Almost 5,000 children referred to Tusla had no social worker by December
Agency’s annual report shows 48 young adults who had left care were homeless
Some 53,755 child protection and welfare cases were referred to Tusla last year. Photograph: Alan Betson
Almost 5,000 children at risk referred to Tusla, the Child and Family Agency, last year had not been allocated a social worker by December, the agency’s 2017 annual report shows.
Published on Tuesday the report also shows of the 345 children in specialised residential care at the end of last year, three had no allocated social worker while 12 had no care plan.
In addition, of over 2,000 young adults who had left care and were availing of aftercare services last December, 48 were homeless.
Some 53,755 child protection and welfare cases were referred to Tusla last year, an increase of 13 per cent compared with 2016, according to the report .
By the end of the year its social work teams had 24,891 open cases and while 80 per cent of these (19,999) had an allocated social worker, 4,892 had not.
Though high, and despite the increase in referrals, it represents a 10 per cent fall in the number of unallocated cases compared with the end of 2016 when there were 5,435.
And it is a 50 per cent reduction on the 9,742 unallocated cases when the agency was established in 2014. Every child deemed at highest risk, on the child protection notification system, had an allocated social worker.
At the end of last year there were 5,700 children in foster care, of who 29 per cent (1,660) were being fostered by relatives. Some 95 per cent of all children in care had an allocated social worker and 92 per cent had a care plan.
There were 345 children in residential care – representing six per cent of all children in care at the end of last year. These are children who “cannot live at home or in . . . foster care” and residential care “aims to provide a physically, emotionally and psychologically safe space, in a planned way, where children and young people can heal, develop and move forward in their lives”.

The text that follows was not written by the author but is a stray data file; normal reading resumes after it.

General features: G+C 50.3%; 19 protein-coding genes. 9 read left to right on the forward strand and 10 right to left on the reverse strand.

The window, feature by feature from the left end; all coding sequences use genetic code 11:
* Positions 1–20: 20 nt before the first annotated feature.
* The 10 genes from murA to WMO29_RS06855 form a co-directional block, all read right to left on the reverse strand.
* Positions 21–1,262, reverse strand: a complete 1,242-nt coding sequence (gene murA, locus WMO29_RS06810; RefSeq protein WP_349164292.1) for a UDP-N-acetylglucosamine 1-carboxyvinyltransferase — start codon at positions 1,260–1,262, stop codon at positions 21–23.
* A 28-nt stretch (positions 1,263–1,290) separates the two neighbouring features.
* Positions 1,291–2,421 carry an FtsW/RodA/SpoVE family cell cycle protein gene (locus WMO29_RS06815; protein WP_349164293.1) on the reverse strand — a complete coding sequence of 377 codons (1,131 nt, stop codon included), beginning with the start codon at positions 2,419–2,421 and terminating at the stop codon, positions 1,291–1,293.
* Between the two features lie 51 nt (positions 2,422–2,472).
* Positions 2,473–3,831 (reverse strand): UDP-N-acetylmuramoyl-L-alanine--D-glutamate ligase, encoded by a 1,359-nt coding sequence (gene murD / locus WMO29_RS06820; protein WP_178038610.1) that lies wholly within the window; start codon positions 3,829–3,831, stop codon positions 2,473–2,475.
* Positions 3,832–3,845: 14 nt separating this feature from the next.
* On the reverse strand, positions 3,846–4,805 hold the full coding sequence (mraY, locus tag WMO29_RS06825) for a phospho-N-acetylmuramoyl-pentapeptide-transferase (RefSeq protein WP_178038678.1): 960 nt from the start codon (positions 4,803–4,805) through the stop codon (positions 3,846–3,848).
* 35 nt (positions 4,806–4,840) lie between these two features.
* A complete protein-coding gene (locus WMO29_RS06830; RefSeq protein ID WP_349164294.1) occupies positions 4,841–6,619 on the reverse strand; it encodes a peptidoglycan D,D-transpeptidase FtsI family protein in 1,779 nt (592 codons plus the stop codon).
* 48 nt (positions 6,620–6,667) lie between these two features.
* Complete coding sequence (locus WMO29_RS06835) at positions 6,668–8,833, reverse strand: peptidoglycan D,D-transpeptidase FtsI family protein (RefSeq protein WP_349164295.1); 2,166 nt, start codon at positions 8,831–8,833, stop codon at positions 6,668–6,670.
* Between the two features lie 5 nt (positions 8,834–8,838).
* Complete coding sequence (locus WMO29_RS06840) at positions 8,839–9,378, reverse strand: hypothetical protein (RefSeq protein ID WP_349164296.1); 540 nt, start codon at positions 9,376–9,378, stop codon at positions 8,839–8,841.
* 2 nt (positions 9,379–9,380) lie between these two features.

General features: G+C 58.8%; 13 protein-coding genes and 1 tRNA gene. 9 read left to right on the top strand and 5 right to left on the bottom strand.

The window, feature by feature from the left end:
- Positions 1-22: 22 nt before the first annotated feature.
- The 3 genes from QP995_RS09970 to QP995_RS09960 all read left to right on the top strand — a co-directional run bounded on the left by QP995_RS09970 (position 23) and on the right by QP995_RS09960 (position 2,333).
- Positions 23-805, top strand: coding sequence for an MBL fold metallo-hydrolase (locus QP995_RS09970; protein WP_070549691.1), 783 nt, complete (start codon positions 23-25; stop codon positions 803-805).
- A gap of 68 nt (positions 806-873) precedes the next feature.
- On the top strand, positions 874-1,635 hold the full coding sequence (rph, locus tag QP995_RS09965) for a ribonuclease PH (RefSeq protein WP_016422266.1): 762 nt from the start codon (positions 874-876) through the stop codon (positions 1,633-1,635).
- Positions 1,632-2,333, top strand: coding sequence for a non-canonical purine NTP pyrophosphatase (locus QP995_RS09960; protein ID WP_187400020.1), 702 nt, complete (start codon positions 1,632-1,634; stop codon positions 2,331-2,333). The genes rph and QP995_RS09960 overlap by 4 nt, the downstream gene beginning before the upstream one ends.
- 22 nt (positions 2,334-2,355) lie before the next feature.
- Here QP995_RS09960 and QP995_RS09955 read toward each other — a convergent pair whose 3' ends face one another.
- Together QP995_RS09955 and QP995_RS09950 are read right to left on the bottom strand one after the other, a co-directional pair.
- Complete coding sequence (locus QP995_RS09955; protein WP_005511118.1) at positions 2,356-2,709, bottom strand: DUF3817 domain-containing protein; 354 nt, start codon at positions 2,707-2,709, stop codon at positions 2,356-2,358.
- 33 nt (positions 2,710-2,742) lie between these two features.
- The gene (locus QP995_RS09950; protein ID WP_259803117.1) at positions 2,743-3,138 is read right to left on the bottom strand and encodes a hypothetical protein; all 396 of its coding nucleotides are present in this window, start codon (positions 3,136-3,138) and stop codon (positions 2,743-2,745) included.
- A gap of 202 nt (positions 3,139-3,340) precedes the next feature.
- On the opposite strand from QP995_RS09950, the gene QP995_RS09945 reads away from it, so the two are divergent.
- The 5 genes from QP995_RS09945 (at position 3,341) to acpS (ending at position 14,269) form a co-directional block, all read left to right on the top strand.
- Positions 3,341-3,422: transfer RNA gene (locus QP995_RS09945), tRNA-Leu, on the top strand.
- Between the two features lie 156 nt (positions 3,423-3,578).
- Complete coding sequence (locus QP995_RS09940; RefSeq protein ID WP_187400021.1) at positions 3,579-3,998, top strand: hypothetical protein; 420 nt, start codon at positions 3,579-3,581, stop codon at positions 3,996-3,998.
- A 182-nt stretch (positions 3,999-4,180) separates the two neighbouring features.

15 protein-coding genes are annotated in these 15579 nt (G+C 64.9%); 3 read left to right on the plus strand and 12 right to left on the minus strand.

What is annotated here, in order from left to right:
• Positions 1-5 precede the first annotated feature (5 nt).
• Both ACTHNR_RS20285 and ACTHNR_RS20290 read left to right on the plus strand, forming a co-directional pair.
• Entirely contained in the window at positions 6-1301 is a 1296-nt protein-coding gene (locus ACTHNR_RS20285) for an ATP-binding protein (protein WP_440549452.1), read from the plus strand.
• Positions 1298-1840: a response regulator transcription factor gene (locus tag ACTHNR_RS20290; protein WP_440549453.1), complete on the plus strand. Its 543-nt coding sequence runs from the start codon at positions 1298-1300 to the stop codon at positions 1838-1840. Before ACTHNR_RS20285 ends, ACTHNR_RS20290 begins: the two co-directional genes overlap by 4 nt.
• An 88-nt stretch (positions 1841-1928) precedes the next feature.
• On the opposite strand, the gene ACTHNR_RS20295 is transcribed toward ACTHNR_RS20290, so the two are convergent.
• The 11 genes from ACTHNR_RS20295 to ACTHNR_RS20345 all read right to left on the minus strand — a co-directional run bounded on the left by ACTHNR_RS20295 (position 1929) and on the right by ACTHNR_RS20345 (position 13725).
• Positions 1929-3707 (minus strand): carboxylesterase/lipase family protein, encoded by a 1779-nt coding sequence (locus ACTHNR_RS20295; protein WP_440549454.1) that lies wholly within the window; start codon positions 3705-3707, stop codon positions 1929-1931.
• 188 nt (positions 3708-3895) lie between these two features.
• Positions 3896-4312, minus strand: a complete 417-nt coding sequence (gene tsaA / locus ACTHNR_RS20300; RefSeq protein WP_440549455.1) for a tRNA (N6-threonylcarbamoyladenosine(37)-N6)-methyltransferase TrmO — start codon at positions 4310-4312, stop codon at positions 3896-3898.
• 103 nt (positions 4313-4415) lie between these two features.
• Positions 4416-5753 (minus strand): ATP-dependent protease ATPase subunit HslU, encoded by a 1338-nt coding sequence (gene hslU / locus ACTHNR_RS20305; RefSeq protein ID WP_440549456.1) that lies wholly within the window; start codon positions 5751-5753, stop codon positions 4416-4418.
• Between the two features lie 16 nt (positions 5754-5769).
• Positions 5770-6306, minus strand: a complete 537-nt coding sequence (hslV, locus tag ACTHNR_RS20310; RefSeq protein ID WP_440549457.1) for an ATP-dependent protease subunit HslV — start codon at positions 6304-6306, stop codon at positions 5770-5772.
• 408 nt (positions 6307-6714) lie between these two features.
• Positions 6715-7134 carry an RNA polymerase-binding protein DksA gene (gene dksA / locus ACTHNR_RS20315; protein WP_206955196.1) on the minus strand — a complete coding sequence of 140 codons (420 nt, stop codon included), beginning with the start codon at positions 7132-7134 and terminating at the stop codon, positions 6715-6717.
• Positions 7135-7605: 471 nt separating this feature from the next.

At the end of December 2017 three of them had no social worker and 12 had no care plan.
The report says over 2,000 (2,037) young adults – aged 18 to 22 - who had left State care were availing of aftercare services. Almost half (893) were still living with their foster carers and 10 per cent (196) had returned home. Some 26 per cent (510) had “moved to independent living”, five per cent (96) were in residential placement while two per cent (48) were in “supported lodgings” – ie homeless.
The agency had its highest number in almost a decade of separated children seeking asylum referred to it. There were 175 unaccompanied child referrals – the most since 2009 when there were 203.
Through last year 59 organisations providing services to victims of domestic, sexual and gender-based violence, were supported. These include 22 emergency refuges or safe homes with 155 family units of accommodation, operating in 17 counties.
The agency conducted 152 assessments of potential adoptive parents last year. In addition it had 922 new applications from people seeking to trace either a biological parent or adult child following separation at birth by adoption. At the end of the year 729 people were awaiting a tracing service.
Tusla is the statutory lead agency in regulating early years’ services and education welfare services (EWS). Its EWS, which deals with families where children are missing a lot of school, worked with 3,522 new individual children in 2016/2017 academic year. It issued 721 school attendance notices and 156 court summonses to parents and guardians about their children’s poor school attendance.